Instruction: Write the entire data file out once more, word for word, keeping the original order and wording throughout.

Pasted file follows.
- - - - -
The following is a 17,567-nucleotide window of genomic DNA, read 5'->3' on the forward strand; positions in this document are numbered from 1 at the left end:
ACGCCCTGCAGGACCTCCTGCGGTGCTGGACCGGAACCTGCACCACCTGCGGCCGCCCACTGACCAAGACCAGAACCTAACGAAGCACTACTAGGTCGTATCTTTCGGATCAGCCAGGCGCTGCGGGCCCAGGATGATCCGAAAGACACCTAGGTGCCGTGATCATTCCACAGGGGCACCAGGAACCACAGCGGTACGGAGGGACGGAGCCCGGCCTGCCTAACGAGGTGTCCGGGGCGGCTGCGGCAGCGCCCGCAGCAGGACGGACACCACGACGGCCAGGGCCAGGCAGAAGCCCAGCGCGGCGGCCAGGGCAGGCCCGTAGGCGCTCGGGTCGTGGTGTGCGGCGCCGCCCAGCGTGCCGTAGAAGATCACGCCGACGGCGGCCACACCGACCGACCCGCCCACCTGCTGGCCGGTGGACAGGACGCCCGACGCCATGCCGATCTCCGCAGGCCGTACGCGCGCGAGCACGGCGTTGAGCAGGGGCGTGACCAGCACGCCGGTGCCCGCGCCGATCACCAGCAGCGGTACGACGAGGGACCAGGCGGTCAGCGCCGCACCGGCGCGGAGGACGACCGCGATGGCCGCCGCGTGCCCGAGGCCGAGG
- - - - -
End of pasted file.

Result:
The following is a 17,567-nucleotide window of genomic DNA, read 5'->3' on the forward strand; positions in this document are numbered from 1 at the left end:
ACGCCCTGCAGGACCTCCTGCGGTGCTGGACCGGAACCTGCACCACCTGCGGCCGCCCACTGACCAAGACCAGAACCTAACGAAGCACTACTAGGTCGTATCTTTCGGATCAGCCAGGCGCTGCGGGCCCAGGATGATCCGAAAGACACCTAGGTGCCGTGATCATTCCACAGGGGCACCAGGAACCACAGCGGTACGGAGGGACGGAGCCCGGCCTGCCTAACGAGGTGTCCGGGGCGGCTGCGGCAGCGCCCGCAGCAGGACGGACACCACGACGGCCAGGGCCAGGCAGAAGCCCAGCGCGGCGGCCAGGGCAGGCCCGTAGGCGCTCGGGTCGTGGTGTGCGGCGCCGCCCAGCGTGCCGTAGAAGATCACGCCGACGGCGGCCACACCGACCGACCCGCCCACCTGCTGGCCGGTGGACAGGACGCCCGACGCCATGCCGATCTCCGCAGGCCGTACGCGCGCGAGCACGGCGTTGAGCAGGGGCGTGACCAGCACGCCGGTGCCCGCGCCGATCACCAGCAGCGGTACGACGAGGGACCAGGCGGTCAGCGCCGCACCGGCGCGGAGGACGACCGCGATGGCCGCCGCGTGCCCGAGGCCGAGG